Thursday, August 7, 2008

cui bono?

I'm a fan of conspiracy theories. It's not so much that I buy into them as being true so much as I like thinking about the implications if they were true.

But you don't have to be wearing a tinfoil hat to think there is something very fishy about the whole anthrax-scientist-suicide thing. Putting aside any crazy theories or conclusions, just the basic facts are striking:

Fact One: Back in 2001, shortly after 9/11, the fear factor in this country was ramped up from Shocked and Frightened to Uncontrolled Paranoia as a result of letters containing weaponized anthrax being received through the mail. This resulted in 5 deaths and 17 cases of serious illness. (Source: various contemporaneous media coverage; my own personal recollection)

Fact Two: The anthrax used in these attacks came from the government's own anthrax laboratory, which is under the direct control of the U.S. military. (Source: FBI)

Fact Three: The perpetrator of these attacks was an anthrax expert working for the U.S. federal government. (Source: FBI)

I don't think you have to be a shrill whacko conspiracy theorist to think that this is really an extraordinary set of facts. Think about it: the perpetrator of the first and only biological weapons attack in United States history was a government scientist working at a government biological weapons lab.

I'm not sure I even know what to say about that. But let's throw in a few more facts:

Fact Four: The perpetrator is now dead of an apparent suicide, leaving behind no suicide note or other explanation. (Source: Various recent media reports)

Fact Five: The letters accompanying the anthrax used jihadist rhetoric and were clearly intended to connect the anthrax attacks to 9/11 and to be the work of Arab terrorists (one read as follows: "9/11/01 -- This is next -- Take penicillin now -- D-e-a-t-h to America -- D-e-a-t-h to Israel -- A-l-l-a-h is great"). (Source)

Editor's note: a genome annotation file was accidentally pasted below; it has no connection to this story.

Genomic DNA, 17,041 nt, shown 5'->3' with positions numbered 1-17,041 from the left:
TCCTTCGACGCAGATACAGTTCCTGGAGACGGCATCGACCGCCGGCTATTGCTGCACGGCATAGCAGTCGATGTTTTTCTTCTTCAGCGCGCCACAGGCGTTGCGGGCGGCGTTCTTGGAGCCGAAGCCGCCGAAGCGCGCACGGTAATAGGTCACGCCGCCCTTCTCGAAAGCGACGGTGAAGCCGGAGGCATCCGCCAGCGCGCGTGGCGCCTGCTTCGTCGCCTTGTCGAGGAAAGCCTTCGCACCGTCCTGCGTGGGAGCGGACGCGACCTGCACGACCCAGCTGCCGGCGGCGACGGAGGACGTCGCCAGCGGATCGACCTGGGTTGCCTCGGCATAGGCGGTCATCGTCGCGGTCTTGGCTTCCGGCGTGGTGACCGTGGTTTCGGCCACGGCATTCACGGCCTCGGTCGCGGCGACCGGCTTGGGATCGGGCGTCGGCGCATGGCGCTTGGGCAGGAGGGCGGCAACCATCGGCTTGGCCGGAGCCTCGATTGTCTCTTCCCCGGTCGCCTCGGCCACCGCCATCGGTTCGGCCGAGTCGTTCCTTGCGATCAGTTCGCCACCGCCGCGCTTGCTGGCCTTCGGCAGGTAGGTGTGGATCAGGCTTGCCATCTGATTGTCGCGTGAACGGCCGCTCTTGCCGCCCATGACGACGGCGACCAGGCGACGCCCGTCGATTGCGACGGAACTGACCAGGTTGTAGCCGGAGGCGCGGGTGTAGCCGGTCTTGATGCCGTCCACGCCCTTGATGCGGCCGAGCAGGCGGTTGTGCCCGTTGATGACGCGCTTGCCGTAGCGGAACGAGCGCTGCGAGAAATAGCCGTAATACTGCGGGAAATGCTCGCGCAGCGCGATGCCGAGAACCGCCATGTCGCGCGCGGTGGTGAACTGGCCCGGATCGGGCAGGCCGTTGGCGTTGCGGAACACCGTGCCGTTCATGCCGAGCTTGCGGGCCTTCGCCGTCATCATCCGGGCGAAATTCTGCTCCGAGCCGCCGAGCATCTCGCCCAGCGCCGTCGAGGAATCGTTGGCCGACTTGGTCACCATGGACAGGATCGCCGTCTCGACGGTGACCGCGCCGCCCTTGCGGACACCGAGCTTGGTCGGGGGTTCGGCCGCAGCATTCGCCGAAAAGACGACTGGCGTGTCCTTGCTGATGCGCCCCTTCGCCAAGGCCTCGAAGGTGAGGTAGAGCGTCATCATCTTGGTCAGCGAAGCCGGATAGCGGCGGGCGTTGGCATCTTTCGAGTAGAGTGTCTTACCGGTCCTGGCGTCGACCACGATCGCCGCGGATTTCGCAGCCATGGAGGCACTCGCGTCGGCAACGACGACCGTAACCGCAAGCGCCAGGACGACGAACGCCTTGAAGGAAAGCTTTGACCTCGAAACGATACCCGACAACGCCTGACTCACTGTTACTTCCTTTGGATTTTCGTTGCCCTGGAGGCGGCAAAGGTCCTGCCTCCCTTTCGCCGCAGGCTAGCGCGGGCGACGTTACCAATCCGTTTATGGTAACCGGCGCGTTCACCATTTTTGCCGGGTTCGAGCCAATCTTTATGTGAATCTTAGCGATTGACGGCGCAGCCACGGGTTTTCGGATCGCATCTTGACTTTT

Fact Six: The anthrax letters were primarily directed at members of the news media and Democratic congressional leaders. (Source: contemporaneous media reports and my own personal memory)

Fact Seven: Immediately following the anthrax attacks, many media outlets, led by ABC News, began reporting that numerous government sources were telling them that the particular kind of anthrax used in the attacks had been scientifically proven to be the same variety produced by Saddam Hussein's biological weapons facilities in Iraq (John McCain, appearing on Letterman, also identified Iraq as the culprit, without attributing any source). (Source)

Study those facts, and draw your own conclusions. A useful question to ask when trying to make sense of something like this is to ask: who benefits? Another: what goals or objectives might be advanced by this sequence of events?


One more minor point: if I were a person who was about to be publicly accused and prosecuted as the perpetrator of a heinous act of terrorism, I might very well decide that my best option would be to kill myself. However, I would certainly not do so without first disseminating a document which stated one of the following: (1) I did not do what they say I did; I am being falsely accused, or (2) yes, I did what they say I did, and here's why it was perfectly justified. I don't think it is reasonable to believe that a person in such a position would not leave such a message behind. Which leaves two possibilities: (a) he left a note, but it is being kept secret by someone for some reason, or (b) he didn't kill himself.

1 comment:

Gleemonex said...

It isn't paranoia if they really are out to get you.

This has quite an odor about it, no?